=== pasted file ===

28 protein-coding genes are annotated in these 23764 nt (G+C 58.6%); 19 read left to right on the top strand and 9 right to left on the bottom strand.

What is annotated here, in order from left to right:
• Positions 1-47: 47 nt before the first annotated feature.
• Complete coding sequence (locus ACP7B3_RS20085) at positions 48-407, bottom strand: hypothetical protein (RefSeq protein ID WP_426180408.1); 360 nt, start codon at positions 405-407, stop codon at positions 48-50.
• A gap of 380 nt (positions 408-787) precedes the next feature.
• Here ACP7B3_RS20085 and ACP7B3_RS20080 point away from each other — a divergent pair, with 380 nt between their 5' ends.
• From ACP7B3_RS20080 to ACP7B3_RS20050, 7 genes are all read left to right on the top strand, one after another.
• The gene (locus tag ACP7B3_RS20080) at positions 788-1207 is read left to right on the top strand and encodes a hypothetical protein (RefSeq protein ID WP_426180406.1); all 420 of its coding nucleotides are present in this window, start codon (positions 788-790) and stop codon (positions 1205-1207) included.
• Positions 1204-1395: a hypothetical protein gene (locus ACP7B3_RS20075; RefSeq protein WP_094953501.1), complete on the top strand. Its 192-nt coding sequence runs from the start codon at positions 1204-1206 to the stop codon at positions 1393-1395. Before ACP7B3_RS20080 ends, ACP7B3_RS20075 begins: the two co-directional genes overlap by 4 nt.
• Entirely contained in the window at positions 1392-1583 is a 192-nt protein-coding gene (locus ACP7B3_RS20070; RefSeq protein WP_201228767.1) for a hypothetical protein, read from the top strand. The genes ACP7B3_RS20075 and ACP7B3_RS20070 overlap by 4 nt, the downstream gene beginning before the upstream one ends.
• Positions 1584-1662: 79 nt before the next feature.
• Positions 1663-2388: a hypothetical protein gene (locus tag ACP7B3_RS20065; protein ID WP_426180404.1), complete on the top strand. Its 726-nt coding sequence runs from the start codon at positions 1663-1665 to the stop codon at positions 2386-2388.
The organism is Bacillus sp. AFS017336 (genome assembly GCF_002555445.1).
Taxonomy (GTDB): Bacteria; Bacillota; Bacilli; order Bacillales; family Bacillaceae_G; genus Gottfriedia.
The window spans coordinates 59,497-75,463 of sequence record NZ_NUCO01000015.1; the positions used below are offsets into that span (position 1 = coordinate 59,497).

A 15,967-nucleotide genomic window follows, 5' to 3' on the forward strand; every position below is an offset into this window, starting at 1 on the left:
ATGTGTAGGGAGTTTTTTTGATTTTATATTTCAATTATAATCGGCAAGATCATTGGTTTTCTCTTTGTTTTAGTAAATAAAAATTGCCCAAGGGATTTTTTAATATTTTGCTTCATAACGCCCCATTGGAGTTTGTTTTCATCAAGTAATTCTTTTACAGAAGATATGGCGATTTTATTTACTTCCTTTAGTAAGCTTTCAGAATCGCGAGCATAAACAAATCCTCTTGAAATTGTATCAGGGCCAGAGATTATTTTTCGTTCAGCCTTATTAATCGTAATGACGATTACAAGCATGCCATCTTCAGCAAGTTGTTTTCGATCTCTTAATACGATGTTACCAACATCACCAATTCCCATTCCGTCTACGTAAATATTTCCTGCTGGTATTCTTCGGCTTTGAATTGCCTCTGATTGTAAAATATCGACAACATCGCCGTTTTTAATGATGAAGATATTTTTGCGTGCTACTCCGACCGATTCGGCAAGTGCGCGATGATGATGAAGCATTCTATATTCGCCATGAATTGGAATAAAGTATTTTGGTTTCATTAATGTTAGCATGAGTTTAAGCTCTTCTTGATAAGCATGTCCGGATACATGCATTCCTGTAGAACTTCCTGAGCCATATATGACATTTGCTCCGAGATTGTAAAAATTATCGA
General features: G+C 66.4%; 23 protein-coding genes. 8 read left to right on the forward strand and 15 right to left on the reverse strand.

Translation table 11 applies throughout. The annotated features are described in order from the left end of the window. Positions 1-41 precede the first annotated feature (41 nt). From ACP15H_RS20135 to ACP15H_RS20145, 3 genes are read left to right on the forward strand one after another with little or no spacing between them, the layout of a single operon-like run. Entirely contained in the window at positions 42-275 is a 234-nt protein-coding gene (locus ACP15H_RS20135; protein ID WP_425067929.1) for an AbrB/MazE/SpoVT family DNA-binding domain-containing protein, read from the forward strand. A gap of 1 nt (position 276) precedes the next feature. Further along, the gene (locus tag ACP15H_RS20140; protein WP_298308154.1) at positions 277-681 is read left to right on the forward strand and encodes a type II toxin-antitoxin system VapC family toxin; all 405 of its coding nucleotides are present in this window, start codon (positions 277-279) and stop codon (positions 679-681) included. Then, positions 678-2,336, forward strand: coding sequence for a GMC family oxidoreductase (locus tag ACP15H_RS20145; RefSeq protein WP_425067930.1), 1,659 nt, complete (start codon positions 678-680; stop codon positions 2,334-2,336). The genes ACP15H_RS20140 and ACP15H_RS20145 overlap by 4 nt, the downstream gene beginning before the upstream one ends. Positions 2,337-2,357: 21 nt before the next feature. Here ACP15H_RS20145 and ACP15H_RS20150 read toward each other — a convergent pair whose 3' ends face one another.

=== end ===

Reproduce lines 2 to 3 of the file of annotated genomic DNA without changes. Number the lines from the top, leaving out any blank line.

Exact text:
What is annotated here, in order from left to right:
• Positions 1-47: 47 nt before the first annotated feature.